To cap off the turmoil, in a grotesque coincidence of timing, Victorian public sector employees were awarded a pay rise in August which of course will flow through to their superannuation and other ‘structural’ benefits.

In NSW, notwithstanding fewer lives lost to Covid, the picture is almost as grim as Victoria, 

As revealed last week, the NSW Special Commission of Inquiry into the Ruby Princess fiasco in which 2647 passengers were permitted to simply disembark a vessel known to have the virus, found a litany of ‘inexplicable and inexcusable’ failures.

These were not failures by Commonwealth agencies, or by Australian Border Force or by the Australian Defence Force but by NSW Health.  Commissioner Brett Walker SC could not have been clearer in his damning summation.

The conclusion, he said, of NSW Health to classify the Ruby Princess as being of “low biosecurity risk,” and “to do nothing” was “inexplicable and inexcusable.” Commissioner Walker‘s 320 page report (that will doubtless gather dust on a shelf in Macquarie Street) might well have gone further to say who precisely was accountable for these breath-taking and ultimately lethal decisions.

As Maxwell Smart might have said, a group of angry Boy Scouts could have done a more professional, competent job than those strangely unknown folk who ultimately took ‘decisions‘ in this matter.

All Australians have a right to expect the best of those enjoying secure, well paid jobs in the public service; in the states, territories and within the Commonwealth.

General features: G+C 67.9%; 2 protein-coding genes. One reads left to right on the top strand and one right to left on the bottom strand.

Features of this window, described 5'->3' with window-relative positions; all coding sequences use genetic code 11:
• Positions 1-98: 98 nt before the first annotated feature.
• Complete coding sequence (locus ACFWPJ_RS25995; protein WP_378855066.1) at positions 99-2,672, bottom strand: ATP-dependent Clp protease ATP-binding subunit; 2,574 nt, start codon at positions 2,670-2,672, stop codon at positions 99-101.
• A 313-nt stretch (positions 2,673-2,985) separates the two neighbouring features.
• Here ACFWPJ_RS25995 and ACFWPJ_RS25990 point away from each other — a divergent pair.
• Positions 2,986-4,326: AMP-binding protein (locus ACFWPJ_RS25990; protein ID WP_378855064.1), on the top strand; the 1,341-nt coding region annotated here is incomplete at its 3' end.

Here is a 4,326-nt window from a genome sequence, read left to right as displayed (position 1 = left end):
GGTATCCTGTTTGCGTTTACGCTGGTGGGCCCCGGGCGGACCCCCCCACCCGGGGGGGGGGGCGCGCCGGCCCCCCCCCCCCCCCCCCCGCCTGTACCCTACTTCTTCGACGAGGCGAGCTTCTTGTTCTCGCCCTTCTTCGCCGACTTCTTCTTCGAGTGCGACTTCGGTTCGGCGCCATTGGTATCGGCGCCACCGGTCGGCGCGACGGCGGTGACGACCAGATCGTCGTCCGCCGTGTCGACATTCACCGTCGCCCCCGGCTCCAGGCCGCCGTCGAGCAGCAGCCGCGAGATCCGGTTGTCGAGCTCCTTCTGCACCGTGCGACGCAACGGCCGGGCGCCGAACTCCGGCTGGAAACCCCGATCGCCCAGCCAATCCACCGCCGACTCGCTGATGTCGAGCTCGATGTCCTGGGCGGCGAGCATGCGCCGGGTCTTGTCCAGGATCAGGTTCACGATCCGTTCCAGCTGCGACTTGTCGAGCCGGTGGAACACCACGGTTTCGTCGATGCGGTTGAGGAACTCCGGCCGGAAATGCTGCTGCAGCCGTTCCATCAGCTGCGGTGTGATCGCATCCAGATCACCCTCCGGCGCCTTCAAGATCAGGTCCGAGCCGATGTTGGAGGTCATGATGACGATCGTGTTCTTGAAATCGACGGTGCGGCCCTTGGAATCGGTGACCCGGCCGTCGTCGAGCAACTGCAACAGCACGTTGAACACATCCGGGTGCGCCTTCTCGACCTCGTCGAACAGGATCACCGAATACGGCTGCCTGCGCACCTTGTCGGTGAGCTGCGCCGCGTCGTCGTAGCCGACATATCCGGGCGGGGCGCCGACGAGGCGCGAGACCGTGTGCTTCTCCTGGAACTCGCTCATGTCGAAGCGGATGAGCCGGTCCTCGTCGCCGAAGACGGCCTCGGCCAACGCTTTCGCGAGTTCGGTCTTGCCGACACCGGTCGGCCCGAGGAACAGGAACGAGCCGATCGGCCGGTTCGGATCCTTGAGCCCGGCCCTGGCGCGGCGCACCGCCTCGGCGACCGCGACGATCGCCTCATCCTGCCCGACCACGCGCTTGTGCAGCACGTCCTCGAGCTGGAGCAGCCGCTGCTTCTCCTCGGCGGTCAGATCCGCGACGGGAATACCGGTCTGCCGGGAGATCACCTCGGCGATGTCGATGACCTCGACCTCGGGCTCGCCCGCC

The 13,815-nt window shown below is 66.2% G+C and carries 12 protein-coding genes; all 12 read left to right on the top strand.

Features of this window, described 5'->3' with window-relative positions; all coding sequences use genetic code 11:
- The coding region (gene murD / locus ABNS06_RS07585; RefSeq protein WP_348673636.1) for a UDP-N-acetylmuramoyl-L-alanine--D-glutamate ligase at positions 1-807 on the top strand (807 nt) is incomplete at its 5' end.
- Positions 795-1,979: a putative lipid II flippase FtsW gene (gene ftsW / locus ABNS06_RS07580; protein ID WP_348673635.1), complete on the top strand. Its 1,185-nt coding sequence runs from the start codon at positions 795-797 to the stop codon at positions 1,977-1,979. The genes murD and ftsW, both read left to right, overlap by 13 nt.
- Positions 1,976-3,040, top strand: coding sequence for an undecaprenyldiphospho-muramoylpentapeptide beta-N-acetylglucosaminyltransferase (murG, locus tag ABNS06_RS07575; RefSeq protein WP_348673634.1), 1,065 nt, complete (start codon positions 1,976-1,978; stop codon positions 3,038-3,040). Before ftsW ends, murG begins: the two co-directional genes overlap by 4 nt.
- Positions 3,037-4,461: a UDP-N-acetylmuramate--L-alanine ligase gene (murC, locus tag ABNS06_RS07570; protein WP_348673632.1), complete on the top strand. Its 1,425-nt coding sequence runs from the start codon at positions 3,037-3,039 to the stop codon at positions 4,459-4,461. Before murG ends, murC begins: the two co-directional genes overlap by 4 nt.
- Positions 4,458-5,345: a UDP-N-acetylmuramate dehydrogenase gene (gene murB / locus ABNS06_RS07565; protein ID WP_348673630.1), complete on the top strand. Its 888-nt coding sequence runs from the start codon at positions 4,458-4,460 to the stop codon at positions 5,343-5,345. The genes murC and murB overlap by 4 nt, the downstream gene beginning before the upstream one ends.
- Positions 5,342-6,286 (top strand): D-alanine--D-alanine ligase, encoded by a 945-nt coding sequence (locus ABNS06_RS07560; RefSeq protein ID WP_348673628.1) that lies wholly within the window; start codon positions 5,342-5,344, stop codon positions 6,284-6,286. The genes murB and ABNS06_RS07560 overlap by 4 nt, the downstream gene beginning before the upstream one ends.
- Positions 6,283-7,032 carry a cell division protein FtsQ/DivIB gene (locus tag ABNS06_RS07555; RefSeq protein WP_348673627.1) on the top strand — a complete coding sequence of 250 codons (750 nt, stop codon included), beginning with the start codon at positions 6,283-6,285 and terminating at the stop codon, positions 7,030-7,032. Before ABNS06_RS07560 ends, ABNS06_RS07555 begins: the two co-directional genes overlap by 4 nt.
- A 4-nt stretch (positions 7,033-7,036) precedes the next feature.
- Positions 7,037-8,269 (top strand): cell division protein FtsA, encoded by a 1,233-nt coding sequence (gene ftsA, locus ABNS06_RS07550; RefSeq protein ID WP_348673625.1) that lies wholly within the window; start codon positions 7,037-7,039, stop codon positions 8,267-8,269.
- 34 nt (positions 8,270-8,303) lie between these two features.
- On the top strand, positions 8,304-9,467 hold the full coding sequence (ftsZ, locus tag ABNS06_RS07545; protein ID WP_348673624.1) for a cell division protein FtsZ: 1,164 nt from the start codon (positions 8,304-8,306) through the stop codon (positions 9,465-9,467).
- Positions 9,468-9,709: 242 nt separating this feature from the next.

Branding an entire public service as having performed badly is dangerous and there are parts of all public administrations that do a good — even excellent — job.

But at the very moment when taxpayers lives are being turned upside down, their businesses and aspirations shredded, and their futures made uncertain – is it asking too much to expect calm, measured, sensible and accountable decision making from those in charge?

The flawed decision making, in both states, raises entirely legitimate questions around competence, suitability and experience of those at the coal face of crisis management.

To what extent have lessons been learned from earlier crises (the shocking summer bushfires actually overlapped Covid), to what extent has ‘best practice’ been harnessed from around the world, and to what, if any extent, was business consulted as to experience it had managing crises?

The answer to these relevant will never be answered.  How can they be when the only office that can review the performance of a government department is simply another government department — the Office of the Secretary of Premier and Cabinet?    

We all know the outcome when a government reviews its own performance. 

What a shameful, sad and consequential year this is for the once great States of NSW and Victoria.

John Simpson is a Melbourne company director.

Got something to add? Join the discussion and comment below.

Show comments